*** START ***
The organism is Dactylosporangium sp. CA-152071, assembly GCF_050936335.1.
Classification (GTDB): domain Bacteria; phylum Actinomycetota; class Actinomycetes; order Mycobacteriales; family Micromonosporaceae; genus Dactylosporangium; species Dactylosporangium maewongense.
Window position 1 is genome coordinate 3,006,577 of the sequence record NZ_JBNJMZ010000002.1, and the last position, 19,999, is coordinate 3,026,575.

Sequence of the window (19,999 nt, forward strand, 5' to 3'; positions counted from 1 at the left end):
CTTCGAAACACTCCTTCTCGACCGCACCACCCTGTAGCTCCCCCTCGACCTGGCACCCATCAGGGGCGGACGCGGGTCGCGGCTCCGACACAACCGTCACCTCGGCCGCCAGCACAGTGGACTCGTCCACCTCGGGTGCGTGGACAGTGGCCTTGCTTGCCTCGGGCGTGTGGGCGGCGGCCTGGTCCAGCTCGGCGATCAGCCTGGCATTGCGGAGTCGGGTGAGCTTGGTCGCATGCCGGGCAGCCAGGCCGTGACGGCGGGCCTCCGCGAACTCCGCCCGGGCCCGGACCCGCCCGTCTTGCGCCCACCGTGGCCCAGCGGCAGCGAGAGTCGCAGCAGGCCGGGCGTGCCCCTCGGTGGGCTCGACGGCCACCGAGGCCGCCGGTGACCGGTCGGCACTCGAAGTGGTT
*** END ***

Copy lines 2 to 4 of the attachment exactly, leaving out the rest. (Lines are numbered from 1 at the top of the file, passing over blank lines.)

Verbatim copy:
Classification (GTDB): domain Bacteria; phylum Actinomycetota; class Actinomycetes; order Mycobacteriales; family Micromonosporaceae; genus Dactylosporangium; species Dactylosporangium maewongense.
Window position 1 is genome coordinate 3,006,577 of the sequence record NZ_JBNJMZ010000002.1, and the last position, 19,999, is coordinate 3,026,575.

Sequence of the window (19,999 nt, forward strand, 5' to 3'; positions counted from 1 at the left end):